With archival-quality mounting strips, no adhesive touches the print itself – meaning when you or your customer wants to swap mats, you’re not out of luck.
Plus, a discussion on some of the common issues that can arise when working with heavy cotton papers. Head height problems, and how to get rid of those pesky fiber particles.
- How archival mounting strips work
- Permanent vs. removable mounting methods
- Removable mounting practices save you money
- An unexpected tool to remove particles and fibers from prints on cotton paper
- The dangers of leaving particles on paper before printing
- Head height issues when printing on thick papers
- Much more!
Listen in to learn about archival mounting strips and printing on heavy cotton papers
Want to dive deeper into the subjects discussed in this episode? Here are the notes Renee provided us on archival mounting strips and working with heavy cotton papers.
Question #1: Archival Mounting Strips
- For conservation-grade mats and mounting and framing supplies, Renee recommends UniversityProducts and Lineco. They are widely available online – from Amazon to Dick Blick to B&H. They may also be found at your local Aaron Brothers art store.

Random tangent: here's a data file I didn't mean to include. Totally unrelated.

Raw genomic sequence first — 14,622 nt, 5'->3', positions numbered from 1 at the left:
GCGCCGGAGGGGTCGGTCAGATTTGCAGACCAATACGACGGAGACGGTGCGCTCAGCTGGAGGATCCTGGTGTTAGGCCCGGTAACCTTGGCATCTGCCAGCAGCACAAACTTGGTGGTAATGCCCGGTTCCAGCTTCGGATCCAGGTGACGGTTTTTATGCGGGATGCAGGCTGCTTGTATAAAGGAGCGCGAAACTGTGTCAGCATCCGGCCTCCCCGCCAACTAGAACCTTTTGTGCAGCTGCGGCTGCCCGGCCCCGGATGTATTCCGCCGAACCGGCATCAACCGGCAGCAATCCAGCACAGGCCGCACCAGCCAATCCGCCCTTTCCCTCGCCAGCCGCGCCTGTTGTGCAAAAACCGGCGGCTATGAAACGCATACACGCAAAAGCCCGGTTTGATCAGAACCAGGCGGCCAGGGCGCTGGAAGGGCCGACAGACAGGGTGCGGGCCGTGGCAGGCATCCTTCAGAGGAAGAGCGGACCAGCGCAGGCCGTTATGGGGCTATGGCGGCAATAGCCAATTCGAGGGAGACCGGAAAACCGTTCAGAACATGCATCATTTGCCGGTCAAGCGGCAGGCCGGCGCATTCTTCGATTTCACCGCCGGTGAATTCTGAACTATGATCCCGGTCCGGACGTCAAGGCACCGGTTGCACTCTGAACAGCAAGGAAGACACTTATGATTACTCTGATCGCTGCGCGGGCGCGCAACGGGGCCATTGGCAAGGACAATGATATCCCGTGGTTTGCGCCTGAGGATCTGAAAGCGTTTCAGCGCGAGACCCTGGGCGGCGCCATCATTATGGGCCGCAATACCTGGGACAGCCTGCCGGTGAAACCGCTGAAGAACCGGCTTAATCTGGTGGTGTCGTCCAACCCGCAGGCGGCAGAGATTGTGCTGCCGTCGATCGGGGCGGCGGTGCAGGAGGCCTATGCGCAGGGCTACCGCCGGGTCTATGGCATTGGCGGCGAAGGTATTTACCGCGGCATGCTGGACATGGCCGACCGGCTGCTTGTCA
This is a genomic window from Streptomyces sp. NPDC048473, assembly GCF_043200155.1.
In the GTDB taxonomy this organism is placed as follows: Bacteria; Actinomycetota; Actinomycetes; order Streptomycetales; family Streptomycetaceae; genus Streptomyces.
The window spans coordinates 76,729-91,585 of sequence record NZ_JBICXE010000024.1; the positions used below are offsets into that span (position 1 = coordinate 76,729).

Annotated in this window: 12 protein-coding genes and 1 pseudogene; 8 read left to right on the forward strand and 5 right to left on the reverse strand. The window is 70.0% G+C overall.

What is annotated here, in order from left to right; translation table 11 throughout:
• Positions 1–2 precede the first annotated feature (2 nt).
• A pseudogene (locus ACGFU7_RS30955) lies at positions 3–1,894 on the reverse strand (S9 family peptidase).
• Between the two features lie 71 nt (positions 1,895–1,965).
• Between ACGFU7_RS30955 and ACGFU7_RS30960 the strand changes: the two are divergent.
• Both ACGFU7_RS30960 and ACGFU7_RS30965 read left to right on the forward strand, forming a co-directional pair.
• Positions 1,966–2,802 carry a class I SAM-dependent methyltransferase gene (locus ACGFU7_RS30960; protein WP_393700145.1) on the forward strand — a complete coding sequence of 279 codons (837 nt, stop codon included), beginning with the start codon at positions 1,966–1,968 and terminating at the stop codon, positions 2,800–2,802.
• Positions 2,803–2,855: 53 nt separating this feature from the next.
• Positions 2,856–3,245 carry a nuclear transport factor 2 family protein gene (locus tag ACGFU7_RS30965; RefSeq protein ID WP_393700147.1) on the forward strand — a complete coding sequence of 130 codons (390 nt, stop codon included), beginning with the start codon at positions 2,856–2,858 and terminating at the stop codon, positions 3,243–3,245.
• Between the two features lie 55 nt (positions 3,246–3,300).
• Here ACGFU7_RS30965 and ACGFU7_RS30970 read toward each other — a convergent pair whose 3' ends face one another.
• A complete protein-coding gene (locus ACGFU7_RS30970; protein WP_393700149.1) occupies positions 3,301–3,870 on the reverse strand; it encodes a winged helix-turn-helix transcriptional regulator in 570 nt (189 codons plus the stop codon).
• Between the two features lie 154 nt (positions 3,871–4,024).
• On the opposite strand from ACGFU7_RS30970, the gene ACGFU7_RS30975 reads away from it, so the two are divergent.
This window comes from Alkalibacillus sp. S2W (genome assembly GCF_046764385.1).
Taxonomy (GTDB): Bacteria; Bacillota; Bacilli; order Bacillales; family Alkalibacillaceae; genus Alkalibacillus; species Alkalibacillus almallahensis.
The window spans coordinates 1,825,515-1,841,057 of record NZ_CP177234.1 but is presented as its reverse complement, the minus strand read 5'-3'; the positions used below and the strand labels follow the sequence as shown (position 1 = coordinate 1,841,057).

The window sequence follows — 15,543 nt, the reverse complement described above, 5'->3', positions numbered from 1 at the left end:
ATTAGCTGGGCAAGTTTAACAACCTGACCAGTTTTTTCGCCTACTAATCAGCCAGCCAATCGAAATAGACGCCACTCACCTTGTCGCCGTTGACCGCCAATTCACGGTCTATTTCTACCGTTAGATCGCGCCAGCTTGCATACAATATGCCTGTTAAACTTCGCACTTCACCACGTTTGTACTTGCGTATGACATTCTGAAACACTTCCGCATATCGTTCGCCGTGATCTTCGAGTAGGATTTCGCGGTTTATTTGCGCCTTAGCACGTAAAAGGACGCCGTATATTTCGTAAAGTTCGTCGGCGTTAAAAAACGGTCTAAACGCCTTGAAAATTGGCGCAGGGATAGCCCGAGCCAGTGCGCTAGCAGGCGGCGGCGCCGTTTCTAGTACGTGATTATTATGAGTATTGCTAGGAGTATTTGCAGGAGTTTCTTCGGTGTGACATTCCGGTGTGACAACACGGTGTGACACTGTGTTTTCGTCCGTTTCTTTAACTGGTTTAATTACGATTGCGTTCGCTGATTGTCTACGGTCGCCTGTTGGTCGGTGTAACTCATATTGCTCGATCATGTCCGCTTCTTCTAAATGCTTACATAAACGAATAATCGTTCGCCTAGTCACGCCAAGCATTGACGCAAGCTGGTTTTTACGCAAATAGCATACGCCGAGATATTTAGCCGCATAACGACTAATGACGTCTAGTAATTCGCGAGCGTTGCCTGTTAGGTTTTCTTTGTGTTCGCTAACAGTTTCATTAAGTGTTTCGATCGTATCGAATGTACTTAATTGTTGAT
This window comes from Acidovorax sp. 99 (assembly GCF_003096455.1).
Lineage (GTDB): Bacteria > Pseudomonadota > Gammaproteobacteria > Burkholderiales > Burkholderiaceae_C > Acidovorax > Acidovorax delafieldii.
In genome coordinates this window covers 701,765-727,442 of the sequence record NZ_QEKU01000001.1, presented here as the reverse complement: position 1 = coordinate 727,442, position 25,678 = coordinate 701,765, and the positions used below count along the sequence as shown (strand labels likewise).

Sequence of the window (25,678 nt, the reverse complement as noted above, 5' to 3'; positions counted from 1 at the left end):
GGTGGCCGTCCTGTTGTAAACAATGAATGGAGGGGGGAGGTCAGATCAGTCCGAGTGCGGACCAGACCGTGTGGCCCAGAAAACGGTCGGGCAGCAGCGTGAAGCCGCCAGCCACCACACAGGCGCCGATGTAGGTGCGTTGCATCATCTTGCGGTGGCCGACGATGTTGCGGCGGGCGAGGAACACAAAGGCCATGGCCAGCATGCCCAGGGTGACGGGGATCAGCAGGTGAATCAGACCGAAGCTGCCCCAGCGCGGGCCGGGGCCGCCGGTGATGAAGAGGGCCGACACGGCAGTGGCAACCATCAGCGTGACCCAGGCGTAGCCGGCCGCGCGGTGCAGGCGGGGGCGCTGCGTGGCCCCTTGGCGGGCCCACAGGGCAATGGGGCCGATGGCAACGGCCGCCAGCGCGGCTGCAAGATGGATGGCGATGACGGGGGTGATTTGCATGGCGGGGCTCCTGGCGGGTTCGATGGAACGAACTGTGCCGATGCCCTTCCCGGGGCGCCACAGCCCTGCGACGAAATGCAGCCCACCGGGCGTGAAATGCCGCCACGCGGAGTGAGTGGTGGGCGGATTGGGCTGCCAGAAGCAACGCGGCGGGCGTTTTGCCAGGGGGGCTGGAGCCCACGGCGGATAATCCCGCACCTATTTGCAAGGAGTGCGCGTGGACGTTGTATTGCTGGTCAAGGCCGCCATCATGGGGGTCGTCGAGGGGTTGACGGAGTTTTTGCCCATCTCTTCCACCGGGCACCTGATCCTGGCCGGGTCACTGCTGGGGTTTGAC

- The mylar strips mentioned in the episode are available for purchase here.
- This linen tape is great for hinging window mats to mounting board using the classic T-Hinge (pictured below). But Renee still prefers the strips for mounting prints, as no adhesive comes into contact with the print.
- For holding prints in place while mounting and matting them, check out the Leather Print and Paper Weight from Frame Destination.
Question #2: Problems with Heavy Cotton Paper
- For more on how to configure your printer settings to use third party papers, you’ll definitely want to take a close look at Renee’s in-depth article on the subject.
- Here is the page from the Canon Pro 100 online manual on printing tips and how to access the printer utility custom settings menu. (Check the ‘prevent paper abrasion’ box for thicker papers to widen the head height/platen gap)
- Renee suggests the unscented Swiffer Duster to remove fibers before printing – a tip she picked up from Jon Cone.
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